How do users interact with the list of ranked results of WWW search engines? Do they read the abstracts sequentially from top to bottom, or do they skip links? How many of the results do users evaluate before clicking on a link or reformulating the search? The answer to all these questions was found by a team of Cornell University’s Human-Computer Interaction and Computer Science Groups on an Eye-Tracking research paper.
Below, you will find a heatmap of Google’s search results pages most clicked and wanted sections:
What these guys did with the research, is to seek to obtain a more comprehensive understanding of what the searcher is doing and reading before actually selecting an online document. And they managed that using data that consists of 397 queries from 26 searchers (participants). They analyzed all behavior before a user clicks on the first link, or exits the page otherwise.
To better understand the above graph, I’ll explain:
- If a user clicked on the 5th result in a search engine results page, then he already “scanned” (but didn’t thought it would help him, so he didn’t clicked) 2-3 results (SERP positions 2-5) above the 5th result and close to none or rarely one below.
- If a user clicked on the 7th result in a search engine results page, then he already “scanned” (but didn’t thought it would help him, so he didn’t clicked) 6 results (SERP positions 1-6) above the 7th result and 3 results below the 7th result.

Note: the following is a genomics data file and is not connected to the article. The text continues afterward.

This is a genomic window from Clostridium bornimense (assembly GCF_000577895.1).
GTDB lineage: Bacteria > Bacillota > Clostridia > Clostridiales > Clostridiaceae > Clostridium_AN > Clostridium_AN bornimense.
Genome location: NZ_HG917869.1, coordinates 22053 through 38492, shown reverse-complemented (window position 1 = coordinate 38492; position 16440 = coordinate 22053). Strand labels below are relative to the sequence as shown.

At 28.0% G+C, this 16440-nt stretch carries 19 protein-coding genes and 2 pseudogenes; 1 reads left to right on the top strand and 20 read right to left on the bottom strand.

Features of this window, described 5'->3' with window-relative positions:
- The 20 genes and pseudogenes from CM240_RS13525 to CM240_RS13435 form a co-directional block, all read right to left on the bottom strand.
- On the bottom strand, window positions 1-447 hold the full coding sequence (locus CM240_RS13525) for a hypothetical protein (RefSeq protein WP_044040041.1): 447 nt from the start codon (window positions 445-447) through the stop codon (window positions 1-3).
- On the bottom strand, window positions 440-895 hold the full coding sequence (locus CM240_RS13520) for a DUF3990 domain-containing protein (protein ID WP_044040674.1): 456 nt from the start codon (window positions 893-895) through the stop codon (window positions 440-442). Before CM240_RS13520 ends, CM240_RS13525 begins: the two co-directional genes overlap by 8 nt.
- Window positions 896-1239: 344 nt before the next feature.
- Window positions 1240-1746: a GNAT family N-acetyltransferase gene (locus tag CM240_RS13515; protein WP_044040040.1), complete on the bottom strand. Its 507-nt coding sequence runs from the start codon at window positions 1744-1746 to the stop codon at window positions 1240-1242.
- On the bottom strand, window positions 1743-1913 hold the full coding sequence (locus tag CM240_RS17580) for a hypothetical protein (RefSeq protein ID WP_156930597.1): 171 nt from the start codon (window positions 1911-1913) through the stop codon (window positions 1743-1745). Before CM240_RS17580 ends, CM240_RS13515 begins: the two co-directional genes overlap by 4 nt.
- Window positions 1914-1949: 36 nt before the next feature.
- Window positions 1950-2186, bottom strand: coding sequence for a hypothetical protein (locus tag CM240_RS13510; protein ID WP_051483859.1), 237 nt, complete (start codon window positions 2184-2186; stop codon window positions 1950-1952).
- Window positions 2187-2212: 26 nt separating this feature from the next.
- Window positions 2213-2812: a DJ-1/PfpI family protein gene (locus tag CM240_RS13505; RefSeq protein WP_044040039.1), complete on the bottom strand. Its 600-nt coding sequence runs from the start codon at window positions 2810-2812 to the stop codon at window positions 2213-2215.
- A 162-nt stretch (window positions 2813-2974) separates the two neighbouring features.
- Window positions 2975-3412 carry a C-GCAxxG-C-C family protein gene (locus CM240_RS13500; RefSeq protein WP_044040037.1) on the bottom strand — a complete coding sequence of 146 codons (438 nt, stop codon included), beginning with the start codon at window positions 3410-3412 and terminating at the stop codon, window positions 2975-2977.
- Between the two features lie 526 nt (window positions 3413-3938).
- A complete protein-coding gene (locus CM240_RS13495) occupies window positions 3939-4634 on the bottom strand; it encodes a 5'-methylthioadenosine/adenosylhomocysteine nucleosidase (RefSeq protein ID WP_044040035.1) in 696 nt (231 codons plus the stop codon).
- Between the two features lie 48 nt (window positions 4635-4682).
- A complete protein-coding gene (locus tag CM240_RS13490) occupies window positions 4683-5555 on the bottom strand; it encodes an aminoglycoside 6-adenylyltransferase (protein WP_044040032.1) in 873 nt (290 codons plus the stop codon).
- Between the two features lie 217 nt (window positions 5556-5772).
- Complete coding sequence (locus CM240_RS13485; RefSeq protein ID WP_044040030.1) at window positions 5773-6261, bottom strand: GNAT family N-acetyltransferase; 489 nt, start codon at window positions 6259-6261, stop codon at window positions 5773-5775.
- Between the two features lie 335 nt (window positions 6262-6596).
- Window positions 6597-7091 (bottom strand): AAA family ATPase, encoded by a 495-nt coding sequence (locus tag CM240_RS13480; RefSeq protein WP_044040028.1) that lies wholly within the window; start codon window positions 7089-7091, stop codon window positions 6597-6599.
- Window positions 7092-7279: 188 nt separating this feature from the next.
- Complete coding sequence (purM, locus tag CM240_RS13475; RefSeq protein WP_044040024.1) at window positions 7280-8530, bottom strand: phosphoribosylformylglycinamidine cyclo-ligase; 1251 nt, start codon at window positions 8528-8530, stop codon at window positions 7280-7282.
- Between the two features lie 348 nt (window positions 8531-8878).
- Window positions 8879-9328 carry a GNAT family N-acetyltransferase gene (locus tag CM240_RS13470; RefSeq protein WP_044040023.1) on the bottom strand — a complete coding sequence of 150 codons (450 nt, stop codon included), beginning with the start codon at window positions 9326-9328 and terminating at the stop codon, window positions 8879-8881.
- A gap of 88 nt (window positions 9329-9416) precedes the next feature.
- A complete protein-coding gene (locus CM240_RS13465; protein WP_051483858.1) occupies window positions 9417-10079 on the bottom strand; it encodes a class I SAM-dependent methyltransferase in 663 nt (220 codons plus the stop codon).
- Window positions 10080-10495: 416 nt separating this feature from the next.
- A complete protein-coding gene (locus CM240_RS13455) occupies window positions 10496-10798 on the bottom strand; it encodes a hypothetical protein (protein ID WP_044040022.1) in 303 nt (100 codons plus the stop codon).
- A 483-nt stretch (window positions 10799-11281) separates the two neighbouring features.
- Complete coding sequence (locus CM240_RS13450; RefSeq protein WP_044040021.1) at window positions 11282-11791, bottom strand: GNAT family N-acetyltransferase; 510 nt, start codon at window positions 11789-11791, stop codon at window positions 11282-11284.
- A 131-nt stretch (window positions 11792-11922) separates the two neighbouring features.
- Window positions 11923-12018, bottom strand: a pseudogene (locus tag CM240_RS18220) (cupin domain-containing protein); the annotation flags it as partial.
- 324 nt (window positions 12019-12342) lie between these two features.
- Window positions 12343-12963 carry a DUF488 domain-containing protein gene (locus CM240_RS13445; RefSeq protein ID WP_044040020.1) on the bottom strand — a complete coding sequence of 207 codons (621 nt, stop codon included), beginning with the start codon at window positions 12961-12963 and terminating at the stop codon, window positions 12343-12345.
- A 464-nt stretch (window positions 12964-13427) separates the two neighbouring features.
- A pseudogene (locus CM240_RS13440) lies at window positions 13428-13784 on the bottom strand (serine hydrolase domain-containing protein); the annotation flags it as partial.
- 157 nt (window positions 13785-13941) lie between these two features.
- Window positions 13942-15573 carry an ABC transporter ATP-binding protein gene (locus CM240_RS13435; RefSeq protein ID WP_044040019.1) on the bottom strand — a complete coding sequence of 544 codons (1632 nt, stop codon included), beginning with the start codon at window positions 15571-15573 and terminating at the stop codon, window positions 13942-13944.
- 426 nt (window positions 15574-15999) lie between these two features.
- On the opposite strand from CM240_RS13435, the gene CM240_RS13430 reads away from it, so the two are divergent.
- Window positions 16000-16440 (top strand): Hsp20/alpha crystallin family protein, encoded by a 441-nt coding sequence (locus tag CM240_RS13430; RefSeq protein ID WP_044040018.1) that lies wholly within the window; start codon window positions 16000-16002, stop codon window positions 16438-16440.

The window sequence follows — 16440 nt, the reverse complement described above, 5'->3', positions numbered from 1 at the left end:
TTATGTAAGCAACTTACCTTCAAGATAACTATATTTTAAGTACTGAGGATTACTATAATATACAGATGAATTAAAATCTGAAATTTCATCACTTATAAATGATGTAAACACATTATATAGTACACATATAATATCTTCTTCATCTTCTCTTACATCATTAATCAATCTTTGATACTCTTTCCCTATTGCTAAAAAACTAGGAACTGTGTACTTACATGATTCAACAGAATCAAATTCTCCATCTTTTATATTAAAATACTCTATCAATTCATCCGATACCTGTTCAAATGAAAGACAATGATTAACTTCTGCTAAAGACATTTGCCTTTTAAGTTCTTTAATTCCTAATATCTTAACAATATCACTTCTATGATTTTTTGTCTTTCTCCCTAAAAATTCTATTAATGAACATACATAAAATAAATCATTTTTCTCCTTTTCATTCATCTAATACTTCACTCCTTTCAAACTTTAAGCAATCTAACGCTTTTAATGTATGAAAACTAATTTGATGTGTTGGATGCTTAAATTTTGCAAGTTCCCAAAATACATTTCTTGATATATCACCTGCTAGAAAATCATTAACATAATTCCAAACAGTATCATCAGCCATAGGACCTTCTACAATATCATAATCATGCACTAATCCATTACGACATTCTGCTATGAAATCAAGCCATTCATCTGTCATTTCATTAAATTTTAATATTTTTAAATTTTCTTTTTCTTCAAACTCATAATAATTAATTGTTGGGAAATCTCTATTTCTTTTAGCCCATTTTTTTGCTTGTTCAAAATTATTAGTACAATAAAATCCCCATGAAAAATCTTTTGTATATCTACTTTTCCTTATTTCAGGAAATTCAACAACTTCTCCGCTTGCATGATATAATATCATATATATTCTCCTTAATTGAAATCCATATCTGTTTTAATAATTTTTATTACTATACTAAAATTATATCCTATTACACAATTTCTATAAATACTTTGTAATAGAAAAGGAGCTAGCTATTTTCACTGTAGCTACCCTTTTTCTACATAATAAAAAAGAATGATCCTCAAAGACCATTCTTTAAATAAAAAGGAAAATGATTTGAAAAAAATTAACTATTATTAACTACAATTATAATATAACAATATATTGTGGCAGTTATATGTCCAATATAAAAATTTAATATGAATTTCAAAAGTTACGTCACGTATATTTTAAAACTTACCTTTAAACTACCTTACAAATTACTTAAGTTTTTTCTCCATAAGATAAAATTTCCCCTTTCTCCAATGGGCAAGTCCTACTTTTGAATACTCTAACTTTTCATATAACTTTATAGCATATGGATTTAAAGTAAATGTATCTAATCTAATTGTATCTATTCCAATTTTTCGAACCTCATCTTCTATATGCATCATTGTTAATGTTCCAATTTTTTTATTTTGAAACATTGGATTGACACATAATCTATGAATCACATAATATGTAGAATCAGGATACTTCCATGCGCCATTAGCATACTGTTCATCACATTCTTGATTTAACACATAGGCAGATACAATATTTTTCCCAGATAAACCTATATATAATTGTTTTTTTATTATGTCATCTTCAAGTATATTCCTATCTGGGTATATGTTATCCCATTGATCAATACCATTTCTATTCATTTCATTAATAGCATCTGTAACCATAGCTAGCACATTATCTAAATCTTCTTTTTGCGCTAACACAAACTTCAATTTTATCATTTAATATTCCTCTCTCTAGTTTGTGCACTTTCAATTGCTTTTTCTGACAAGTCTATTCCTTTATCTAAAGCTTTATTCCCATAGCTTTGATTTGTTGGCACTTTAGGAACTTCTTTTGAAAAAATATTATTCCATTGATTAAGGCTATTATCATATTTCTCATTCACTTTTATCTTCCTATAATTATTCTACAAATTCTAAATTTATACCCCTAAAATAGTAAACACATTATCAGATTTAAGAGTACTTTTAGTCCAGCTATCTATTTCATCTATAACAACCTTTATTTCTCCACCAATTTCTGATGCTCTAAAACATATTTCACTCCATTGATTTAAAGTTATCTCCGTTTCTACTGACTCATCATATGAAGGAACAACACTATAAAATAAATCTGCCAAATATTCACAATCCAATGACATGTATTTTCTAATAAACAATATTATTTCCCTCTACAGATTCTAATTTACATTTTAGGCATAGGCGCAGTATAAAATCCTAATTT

The numbers in the graph above have decimal separators, because only 26 participants and 397 queries were tested, so an average number was calculated. You can round the numbers yourself, aproximating a 3,4 position to either a 3 or a 4.
One cannot consider this study as a highly relevant research paper, mainly because they only tested 26 participants, altough it’s a start and it shows us some basic usage and patterns of searchers.
- Rank 1 – 100%
- Rank 2 – 100%
- Rank 3 – 100%
- Rank 4 – 85%
- Rank 5 – 60%
- Rank 6 – 50%
- Rank 7 – 50%
- Rank 8 – 30%
- Rank 9 – 30%
- Rank 10 – 20%
Paid Listings (PPC – Sponsored Ads):
- Rank 1 – 50%
- Rank 2 – 40%
- Rank 3 – 30%
- Rank 4 – 20%
- Rank 5 – 10%
- Rank 6 – 10%
- Rank 7 – 10%
- Rank 8 – 10%
So if your Adwords ad resides in the 5th place, you get 10 times less click exposure than the one residing in the 1st place on the sponsored ads section (Google’s right sponsored ads sidebar).
There are a few companies that offer eye-tracking services and analytics:
Jakob Nielsen, Chris Sherman from Searchenginewatch, Seth Godin and Dan Farber from ZDnet also have a few words on the Eye-Tracking technology, which is best used as an extra usability service to websites.
Don’t forget about MarketingSherpa’s Search Marketing Benchmark Guide 2007: 185 charts & 18 eyetracking maps (no aff.) bookwhich gives you:
- Eyetracking lab study results: how consumers view your search ads
- 3,944 real-life marketers’ search budgets & results
- PPC paid search advertising data
- SEO – search engine optimization stats
Alternative/complementary solutions to eye-tracking could be heat map tracking solution like CrazyEgg’s.